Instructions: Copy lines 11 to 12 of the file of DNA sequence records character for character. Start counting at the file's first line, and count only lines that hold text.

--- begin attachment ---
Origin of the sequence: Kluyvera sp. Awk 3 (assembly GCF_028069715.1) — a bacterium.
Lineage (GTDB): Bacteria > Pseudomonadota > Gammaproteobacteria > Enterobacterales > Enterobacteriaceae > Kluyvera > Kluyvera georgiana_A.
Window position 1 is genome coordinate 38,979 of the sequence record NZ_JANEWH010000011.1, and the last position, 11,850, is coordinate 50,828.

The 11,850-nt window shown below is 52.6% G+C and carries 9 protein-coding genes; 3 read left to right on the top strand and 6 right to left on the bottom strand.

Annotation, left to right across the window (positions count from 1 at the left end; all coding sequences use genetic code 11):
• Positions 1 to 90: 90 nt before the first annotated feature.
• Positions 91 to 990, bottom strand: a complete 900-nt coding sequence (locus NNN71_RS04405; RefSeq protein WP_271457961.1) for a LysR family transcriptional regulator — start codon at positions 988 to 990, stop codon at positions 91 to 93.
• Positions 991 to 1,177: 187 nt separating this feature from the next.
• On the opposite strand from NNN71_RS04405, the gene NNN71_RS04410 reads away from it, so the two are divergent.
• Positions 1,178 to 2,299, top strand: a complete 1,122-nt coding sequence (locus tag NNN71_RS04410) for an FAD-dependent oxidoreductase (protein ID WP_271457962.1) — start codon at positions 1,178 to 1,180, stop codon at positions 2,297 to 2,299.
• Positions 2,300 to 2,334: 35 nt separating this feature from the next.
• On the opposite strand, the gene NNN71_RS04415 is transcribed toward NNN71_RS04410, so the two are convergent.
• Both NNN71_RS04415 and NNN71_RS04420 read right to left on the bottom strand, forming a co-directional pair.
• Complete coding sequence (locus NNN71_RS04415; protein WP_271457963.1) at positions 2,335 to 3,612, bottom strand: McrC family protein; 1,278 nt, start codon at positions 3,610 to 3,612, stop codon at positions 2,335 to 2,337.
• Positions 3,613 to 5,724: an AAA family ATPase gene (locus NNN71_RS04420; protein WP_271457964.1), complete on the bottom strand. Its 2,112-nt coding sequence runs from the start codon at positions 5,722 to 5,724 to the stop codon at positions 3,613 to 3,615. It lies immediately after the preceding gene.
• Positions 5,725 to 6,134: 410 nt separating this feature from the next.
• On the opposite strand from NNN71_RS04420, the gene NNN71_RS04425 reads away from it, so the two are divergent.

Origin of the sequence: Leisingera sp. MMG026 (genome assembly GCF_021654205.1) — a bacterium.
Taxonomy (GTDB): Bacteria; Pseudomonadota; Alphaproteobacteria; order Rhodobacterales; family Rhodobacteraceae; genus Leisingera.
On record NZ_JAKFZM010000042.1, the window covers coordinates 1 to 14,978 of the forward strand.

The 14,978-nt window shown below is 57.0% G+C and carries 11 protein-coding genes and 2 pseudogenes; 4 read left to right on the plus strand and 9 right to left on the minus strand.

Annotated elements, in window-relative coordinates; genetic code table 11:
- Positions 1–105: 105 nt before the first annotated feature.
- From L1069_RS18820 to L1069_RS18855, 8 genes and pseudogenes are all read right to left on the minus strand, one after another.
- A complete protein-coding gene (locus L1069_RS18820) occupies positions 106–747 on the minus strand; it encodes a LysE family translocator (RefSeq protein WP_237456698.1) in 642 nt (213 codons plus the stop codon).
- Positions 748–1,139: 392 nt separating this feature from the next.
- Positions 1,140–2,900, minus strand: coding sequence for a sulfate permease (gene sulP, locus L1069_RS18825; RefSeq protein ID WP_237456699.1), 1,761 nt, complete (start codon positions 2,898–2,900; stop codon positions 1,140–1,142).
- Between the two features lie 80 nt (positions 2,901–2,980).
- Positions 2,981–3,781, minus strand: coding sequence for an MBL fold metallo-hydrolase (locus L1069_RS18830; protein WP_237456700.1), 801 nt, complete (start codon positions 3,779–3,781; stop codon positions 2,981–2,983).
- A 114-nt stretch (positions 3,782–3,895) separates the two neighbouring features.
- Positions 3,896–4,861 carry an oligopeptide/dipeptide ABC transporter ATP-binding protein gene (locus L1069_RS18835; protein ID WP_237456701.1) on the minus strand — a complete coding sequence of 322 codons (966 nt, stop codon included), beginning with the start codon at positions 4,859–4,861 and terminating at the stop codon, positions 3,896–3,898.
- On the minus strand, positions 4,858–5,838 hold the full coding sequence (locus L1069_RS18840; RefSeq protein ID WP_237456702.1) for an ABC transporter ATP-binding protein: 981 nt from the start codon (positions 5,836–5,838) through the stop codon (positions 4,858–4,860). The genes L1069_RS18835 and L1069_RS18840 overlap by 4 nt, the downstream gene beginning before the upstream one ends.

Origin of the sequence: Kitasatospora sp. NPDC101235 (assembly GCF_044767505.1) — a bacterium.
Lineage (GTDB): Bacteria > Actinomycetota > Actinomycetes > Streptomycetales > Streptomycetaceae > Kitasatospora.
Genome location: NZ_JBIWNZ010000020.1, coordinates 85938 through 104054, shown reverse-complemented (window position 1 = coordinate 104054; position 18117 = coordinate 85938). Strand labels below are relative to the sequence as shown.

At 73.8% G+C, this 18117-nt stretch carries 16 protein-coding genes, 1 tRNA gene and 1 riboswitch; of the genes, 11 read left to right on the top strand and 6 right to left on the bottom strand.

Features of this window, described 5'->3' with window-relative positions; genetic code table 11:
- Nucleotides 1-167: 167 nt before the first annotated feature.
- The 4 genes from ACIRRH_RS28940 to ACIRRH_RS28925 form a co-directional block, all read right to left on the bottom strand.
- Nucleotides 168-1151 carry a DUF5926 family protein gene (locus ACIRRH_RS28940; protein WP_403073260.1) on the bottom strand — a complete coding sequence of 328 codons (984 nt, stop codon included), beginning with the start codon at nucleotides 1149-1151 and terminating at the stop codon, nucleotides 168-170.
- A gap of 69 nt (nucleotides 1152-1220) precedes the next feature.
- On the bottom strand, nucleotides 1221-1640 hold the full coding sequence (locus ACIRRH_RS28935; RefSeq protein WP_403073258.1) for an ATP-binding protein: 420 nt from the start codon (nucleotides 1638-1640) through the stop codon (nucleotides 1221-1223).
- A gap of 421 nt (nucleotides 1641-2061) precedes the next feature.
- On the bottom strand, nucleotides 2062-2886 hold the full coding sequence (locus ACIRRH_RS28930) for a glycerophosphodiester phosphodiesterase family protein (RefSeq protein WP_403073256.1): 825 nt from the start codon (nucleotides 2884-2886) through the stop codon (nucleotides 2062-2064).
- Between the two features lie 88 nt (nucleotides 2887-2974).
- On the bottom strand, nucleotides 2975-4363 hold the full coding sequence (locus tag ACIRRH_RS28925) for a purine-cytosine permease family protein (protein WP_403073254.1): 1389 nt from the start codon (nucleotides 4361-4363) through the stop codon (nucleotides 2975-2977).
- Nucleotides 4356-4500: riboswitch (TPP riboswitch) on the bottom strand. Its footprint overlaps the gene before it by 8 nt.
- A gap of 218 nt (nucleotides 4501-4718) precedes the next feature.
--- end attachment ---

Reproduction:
• Positions 2,300 to 2,334: 35 nt separating this feature from the next.
• On the opposite strand, the gene NNN71_RS04415 is transcribed toward NNN71_RS04410, so the two are convergent.